In case you're not familiar with it, ATLAS runs a bunch of small programs to figure out what approach is fastest on your specific machine, trying different instructions and memory access patterns for different array/matrix sizes. Cool stuff.
But it's still a fine-grained parallelism so numpy can match plain Fortran performance in special cases (and not the other way around).
Cobol is a DSL for record-oriented batch processing, which is extremely useful for some business tasks and not very useful for most of the rest of the programming world. RPG (Report Program Generator) is, if anything, even more restricted than Cobol, but it never "escaped" to the extent Cobol did so it never got the same kind of derision heaped upon it.
C is most naturally a DSL for OSes and what used to be called "systems programming": Software that has to run at machine speed, and can sacrifice usability and debuggability for pure speed. It was never a good choice for most of what got written in it, but, again, C compilers were available when other development tools were not, and, on a slow enough computer, all programming becomes "systems programming".
Systems programming languages exist since at least 1961, with ESPOL being one of the first ones. IBM for example did their RISC research with PL/8.
As for pure speed, that is the result of 40 years research in taking advantage of UB.
"Oh, it was quite a while ago. I kind of stopped when C came out. That was a big blow. We were making so much good progress on optimizations and transformations. We were getting rid of just one nice problem after another. When C came out, at one of the SIGPLAN compiler conferences, there was a debate between Steve Johnson from Bell Labs, who was supporting C, and one of our people, Bill Harrison, who was working on a project that I had at that time supporting automatic optimization...The nubbin of the debate was Steve's defense of not having to build optimizers anymore because the programmer would take care of it. That it was really a programmer's issue....
Seibel: Do you think C is a reasonable language if they had restricted its use to operating-system kernels?
Allen: Oh, yeah. That would have been fine. And, in fact, you need to have something like that, something where experts can really fine-tune without big bottlenecks because those are key problems to solve. By 1960, we had a long list of amazing languages: Lisp, APL, Fortran, COBOL, Algol 60. These are higher-level than C. We have seriously regressed, since C developed. C has destroyed our ability to advance the state of the art in automatic optimization, automatic parallelization, automatic mapping of a high-level language to the machine. This is one of the reasons compilers are ... basically not taught much anymore in the colleges and universities."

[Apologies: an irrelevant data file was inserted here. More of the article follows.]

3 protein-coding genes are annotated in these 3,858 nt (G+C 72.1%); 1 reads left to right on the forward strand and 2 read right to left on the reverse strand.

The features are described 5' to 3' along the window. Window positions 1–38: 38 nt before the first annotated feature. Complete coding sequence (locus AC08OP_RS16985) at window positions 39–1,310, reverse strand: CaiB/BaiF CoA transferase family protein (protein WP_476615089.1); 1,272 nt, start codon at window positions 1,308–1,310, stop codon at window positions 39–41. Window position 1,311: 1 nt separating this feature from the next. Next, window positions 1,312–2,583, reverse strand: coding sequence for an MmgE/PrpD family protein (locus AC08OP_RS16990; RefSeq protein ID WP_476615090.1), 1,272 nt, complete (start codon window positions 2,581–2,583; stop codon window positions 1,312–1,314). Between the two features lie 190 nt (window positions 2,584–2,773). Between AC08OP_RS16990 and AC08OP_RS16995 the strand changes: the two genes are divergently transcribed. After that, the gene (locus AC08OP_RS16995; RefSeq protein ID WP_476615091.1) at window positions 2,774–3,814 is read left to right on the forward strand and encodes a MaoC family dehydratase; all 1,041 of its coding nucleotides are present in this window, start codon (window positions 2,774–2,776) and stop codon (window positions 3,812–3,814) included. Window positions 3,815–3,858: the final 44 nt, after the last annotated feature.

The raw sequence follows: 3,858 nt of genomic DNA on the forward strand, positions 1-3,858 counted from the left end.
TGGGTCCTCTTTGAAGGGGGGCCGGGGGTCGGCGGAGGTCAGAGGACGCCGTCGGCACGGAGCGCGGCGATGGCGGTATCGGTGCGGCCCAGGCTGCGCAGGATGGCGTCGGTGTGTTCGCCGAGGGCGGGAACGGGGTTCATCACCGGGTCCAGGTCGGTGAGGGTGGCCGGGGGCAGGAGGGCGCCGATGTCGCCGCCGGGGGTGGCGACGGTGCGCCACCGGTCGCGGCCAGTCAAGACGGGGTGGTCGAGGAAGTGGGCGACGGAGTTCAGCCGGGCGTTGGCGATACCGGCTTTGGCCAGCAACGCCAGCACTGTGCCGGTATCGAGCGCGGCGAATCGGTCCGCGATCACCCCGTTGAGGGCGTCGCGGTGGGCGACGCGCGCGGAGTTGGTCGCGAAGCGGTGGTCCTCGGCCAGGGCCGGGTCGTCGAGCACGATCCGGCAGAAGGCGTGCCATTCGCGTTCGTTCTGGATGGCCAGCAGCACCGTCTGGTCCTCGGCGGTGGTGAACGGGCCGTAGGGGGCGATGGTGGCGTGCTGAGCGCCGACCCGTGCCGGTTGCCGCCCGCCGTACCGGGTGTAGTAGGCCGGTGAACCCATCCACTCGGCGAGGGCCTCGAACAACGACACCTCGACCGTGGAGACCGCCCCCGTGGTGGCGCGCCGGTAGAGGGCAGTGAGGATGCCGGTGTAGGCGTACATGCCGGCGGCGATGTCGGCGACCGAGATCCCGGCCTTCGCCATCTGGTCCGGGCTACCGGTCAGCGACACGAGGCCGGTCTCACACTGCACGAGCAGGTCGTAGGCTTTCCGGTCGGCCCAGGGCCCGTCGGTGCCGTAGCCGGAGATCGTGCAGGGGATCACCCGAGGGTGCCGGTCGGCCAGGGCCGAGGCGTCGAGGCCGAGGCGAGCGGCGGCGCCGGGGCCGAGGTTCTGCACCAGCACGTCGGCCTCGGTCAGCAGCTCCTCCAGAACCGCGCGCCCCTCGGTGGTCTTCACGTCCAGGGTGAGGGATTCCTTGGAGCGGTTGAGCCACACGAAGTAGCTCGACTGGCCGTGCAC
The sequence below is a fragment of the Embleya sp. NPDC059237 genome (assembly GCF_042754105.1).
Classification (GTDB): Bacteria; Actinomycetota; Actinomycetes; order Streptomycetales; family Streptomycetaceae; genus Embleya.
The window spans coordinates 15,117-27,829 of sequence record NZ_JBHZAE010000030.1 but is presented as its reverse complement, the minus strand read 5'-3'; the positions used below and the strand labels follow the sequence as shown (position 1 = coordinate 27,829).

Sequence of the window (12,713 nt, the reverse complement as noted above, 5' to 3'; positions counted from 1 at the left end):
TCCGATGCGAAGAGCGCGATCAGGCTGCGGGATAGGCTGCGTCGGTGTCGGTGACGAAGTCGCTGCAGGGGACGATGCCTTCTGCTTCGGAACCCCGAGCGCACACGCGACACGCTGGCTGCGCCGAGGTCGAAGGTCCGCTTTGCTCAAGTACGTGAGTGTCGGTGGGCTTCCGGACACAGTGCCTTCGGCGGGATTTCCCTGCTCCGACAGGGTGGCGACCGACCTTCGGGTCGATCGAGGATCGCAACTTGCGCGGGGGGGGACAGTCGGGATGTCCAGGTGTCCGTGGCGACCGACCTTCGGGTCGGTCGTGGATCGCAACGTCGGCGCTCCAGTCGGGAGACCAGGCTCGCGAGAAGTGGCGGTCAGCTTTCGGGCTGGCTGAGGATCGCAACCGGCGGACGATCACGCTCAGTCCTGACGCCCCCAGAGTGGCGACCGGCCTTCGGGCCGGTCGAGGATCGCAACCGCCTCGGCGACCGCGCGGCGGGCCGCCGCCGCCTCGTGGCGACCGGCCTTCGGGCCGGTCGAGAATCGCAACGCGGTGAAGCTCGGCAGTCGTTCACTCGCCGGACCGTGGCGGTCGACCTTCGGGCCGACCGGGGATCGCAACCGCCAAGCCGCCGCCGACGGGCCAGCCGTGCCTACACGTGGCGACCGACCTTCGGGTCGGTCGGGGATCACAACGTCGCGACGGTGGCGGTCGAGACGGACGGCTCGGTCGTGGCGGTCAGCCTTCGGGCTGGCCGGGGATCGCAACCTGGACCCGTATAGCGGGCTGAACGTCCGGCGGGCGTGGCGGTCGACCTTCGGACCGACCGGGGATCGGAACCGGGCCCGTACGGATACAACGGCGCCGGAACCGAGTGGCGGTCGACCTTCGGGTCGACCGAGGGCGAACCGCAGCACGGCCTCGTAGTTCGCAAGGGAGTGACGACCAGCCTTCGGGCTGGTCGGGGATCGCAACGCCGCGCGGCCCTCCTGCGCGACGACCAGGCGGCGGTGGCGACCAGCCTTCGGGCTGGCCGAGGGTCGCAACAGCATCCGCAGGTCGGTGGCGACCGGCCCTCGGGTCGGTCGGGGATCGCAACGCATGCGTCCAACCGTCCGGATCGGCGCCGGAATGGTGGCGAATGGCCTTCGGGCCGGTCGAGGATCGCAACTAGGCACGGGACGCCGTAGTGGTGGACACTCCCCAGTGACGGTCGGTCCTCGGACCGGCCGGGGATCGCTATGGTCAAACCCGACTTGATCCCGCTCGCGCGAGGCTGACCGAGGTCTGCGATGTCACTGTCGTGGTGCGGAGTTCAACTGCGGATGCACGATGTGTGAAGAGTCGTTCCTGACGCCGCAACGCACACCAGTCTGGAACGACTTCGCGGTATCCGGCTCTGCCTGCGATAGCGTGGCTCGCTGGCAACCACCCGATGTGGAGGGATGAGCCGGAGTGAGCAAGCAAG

Fran Allen interview, Excerpted from: Peter Seibel. Coders at Work: Reflections on the Craft of Programming
It was a pre-processor for Fortran 66 written by Brian Kernighan
Often the issue is the lack of IDE,code quality tools,libraries,support for string encoding schemes, linters and co, everything that is taken for granted in modern languages with a broader appeal.
Actually, newer programmers are rediscovering these languages because they actually scale very well as an alternative to C++.
Ada, there are quite a few nice IDEs, most Eclipse based, but of course commercial. The free one from AdaCore, GPS, is kind of OKish.
For Fortran, most commercial compilers have Visual Studio plugins on Windows, and Eclipse ones on UNIX systems.
* LAPACK (BLAS is there too) http://www.netlib.org/lapack/explore-html/
* QUADPACK (quadrature integration) http://www.netlib.org/quadpack/
* MINPACK (nonlinear solvers) http://netlib.org/minpack/index.html
* ODEPACK (ordinary differential equations) http://netlib.org/odepack/index.html
Most of the textbooks on numerical methods are not very approachable, but Carl Meyer's Matrix Analysis and Applied Linear Algebra text is a good start, as are Gilbert Strang's books.
In this case someone took the old fortran code and modernized it a bit, yet again in fortran:
Do you have any examples?
The newer Fortran's have much better character/text handling I agree the FORMAT statements could be tricky
Fortran 77 is just a nightmare, like you said. Not many people recommend C++ styles from the 80s either.